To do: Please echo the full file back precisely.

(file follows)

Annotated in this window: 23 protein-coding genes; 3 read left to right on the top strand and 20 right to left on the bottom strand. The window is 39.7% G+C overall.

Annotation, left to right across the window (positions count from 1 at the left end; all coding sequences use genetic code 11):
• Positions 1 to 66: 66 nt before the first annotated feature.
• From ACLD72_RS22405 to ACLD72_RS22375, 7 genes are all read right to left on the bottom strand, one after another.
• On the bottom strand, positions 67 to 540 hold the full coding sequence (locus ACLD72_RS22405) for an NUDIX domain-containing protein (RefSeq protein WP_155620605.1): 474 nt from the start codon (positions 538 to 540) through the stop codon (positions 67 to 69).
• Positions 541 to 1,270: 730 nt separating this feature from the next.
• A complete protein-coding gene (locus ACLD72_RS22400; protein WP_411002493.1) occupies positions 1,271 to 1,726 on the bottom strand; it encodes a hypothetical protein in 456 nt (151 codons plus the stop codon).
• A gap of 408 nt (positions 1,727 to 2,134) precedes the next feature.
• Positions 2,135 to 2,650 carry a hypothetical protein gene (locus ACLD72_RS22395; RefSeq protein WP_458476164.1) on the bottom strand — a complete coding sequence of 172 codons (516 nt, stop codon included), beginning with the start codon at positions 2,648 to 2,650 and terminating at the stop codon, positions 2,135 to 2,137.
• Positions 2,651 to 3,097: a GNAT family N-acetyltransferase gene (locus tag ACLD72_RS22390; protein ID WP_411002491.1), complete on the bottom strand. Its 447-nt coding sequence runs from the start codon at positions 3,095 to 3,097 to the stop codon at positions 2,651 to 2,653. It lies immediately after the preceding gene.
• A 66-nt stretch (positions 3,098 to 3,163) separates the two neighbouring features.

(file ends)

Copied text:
Annotated in this window: 23 protein-coding genes; 3 read left to right on the top strand and 20 right to left on the bottom strand. The window is 39.7% G+C overall.

Annotation, left to right across the window (positions count from 1 at the left end; all coding sequences use genetic code 11):
• Positions 1 to 66: 66 nt before the first annotated feature.
• From ACLD72_RS22405 to ACLD72_RS22375, 7 genes are all read right to left on the bottom strand, one after another.
• On the bottom strand, positions 67 to 540 hold the full coding sequence (locus ACLD72_RS22405) for an NUDIX domain-containing protein (RefSeq protein WP_155620605.1): 474 nt from the start codon (positions 538 to 540) through the stop codon (positions 67 to 69).
• Positions 541 to 1,270: 730 nt separating this feature from the next.
• A complete protein-coding gene (locus ACLD72_RS22400; protein WP_411002493.1) occupies positions 1,271 to 1,726 on the bottom strand; it encodes a hypothetical protein in 456 nt (151 codons plus the stop codon).
• A gap of 408 nt (positions 1,727 to 2,134) precedes the next feature.
• Positions 2,135 to 2,650 carry a hypothetical protein gene (locus ACLD72_RS22395; RefSeq protein WP_458476164.1) on the bottom strand — a complete coding sequence of 172 codons (516 nt, stop codon included), beginning with the start codon at positions 2,648 to 2,650 and terminating at the stop codon, positions 2,135 to 2,137.
• Positions 2,651 to 3,097: a GNAT family N-acetyltransferase gene (locus tag ACLD72_RS22390; protein ID WP_411002491.1), complete on the bottom strand. Its 447-nt coding sequence runs from the start codon at positions 3,095 to 3,097 to the stop codon at positions 2,651 to 2,653. It lies immediately after the preceding gene.
• A 66-nt stretch (positions 3,098 to 3,163) separates the two neighbouring features.